The price of crude oil is based on the daily market price for crude oil from the Alaska North Slope published in the Wall Street Journalę. The market price of crude oil also includes its own share of costs and profits. In the case of a vertically integrated oil company, the same company that owns and operates the oil field also owns and operates the refinery. Several vertically integrated oil companies operate in California including BP, Chevron, ConocoPhillips, ExxonMobil, and Shell.

For simplicity, the refining margins shown are based on producing one barrel of gasoline from one barrel of crude oil. No adjustments are made for other refined products.

Distribution Margin - Distribution margin (distribution costs, marketing costs, and profits) is calculated by subtracting the wholesale gasoline price (either branded or unbranded) and taxes (state sales tax, state excise tax, federal excise tax, and a state underground storage tank fee) from the weekly average retail sales price. The branded wholesale gasoline price is based on the average statewide branded refined "rack" price, information obtained from the Oil Price Information Service (www.opisnet.com). The rack price is the price paid at the point where tanker trucks load their fuel from a distribution terminal's loading rack. The unbranded price is also based on OPIS pricing information.

The distribution margin can be either positive or negative in value. A negative distribution margin implies that some gasoline is being sold at a loss. Similar to the refining margin, the distribution margin also includes the costs and profits of operating the retail gas station as well as various transportation and storage fees incurred once gasoline is moved from the bulk terminal to the retailer. Most branded franchisees purchase gasoline at a delivered price called the Dealer Tank Wagon price that is typically higher than the branded rack price. A retail-specific margin is not available at this time.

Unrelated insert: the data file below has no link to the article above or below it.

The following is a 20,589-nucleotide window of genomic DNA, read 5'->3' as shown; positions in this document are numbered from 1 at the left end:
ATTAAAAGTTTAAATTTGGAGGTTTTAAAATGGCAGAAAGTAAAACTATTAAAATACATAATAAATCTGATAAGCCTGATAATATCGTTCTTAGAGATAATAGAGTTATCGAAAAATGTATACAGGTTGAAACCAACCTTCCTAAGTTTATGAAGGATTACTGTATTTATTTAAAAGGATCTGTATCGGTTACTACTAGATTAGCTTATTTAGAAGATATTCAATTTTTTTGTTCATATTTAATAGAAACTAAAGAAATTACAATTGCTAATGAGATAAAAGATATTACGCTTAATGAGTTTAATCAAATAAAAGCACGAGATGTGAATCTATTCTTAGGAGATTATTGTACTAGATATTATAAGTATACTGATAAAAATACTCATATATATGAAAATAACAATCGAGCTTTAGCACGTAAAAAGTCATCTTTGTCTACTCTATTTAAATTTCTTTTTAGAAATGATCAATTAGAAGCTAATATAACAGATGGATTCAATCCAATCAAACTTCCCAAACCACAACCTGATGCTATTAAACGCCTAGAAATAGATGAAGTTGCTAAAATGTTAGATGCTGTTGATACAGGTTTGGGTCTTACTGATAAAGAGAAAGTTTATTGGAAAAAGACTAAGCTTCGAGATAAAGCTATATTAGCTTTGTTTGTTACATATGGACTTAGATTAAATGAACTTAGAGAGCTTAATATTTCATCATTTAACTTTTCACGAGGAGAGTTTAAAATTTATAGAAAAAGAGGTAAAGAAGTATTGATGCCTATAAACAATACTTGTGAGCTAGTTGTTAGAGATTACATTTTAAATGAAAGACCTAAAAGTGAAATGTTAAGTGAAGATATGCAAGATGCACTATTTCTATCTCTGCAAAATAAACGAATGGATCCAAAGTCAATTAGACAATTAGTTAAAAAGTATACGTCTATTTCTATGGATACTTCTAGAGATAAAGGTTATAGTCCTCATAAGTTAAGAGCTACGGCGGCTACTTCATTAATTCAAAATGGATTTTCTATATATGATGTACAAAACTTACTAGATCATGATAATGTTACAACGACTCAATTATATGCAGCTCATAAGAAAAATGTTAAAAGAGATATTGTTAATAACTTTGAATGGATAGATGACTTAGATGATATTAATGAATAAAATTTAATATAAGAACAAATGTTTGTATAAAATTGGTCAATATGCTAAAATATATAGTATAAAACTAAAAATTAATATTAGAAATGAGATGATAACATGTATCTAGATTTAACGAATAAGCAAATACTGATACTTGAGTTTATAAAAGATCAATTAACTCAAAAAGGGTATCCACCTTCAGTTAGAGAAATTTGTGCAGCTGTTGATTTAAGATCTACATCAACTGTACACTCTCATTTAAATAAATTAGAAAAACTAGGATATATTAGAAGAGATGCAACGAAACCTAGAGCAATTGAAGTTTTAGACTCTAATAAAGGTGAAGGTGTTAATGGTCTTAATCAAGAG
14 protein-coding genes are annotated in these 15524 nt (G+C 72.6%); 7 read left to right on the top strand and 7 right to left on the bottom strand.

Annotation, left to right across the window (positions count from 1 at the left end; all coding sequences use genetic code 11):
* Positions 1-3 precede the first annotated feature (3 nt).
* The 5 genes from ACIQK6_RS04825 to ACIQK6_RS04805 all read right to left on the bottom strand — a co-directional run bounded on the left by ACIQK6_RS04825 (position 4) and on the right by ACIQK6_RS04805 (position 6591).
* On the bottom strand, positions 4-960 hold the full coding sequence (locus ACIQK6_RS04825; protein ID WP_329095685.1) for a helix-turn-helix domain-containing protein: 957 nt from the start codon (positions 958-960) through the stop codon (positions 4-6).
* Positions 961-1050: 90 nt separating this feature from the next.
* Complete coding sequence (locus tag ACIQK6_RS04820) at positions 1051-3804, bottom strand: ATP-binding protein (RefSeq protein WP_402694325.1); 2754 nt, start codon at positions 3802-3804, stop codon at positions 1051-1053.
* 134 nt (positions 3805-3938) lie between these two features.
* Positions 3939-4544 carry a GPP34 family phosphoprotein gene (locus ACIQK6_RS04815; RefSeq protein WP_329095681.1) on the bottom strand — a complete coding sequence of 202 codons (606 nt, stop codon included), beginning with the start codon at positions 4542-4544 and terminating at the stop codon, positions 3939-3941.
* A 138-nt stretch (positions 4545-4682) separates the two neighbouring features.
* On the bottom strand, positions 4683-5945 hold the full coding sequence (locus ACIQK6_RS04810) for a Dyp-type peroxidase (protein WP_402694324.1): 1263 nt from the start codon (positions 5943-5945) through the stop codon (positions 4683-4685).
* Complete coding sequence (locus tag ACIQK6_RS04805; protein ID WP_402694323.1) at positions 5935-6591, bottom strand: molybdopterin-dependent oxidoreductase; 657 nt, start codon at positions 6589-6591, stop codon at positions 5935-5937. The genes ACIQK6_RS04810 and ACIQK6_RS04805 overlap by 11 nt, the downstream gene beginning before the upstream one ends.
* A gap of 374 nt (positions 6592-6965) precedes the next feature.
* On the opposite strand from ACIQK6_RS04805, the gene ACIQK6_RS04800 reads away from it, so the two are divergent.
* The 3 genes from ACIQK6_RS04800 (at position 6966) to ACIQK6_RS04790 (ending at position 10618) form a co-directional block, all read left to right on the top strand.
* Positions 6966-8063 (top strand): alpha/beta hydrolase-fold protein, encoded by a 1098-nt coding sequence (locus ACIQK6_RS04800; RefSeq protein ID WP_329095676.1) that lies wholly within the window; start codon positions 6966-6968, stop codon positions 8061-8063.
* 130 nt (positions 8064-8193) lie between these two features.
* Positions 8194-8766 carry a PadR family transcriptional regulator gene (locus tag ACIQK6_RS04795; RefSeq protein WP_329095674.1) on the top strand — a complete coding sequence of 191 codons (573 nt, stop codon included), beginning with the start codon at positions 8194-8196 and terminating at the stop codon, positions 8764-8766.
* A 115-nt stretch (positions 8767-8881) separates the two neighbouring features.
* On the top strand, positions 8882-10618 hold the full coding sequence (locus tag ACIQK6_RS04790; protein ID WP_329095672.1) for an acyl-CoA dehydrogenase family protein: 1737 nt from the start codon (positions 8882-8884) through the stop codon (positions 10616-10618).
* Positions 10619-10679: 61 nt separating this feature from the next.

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Old 06-08-2007, 05:36 PM   #302
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Higher Food Prices Blamed on Higher Gas Prices

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Computer problem leads to serious flight delays in the East

Food prices are up and will keep fluctuating for the next several years because of new demands for corn. According to government surveys, egg prices are up nearly 19 percent in the past year, because of corn based feed price increases. The change hit home, at Channel 3's Memorial Day bbq: Senior Producer Jason Holder made 6 dozen deviled eggs: last year it would have cost $5, this year it was between $10 and $15.

Galeville Grocery's Bernie Rivers is keeping an eye on price increases--and the reasons. There's a fuel charge added on to deliveries, and that drives costs up, across the board.
In addition, most processed foods include corn syrup. Farmers are planting record amounts of corn this year, but their crop will go not to food, but to ethanol, the corn-based fuel additive.
Even bread prices are expected to increase, because farmers are planting more profitable corn instead of wheat.

Rivers says we'll get thru this supply and demand fluctuation, and says it might even be better to pay a bit more for food, if it's better for our environment.
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Old 06-08-2007, 05:36 PM   #303
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Anyway, since the refineries were not operating anywhere near there usual 95-98% capacity this spring, they probably were making $0.90 a gallon on refined product, for good reason.
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Old 06-12-2007, 03:46 PM   #304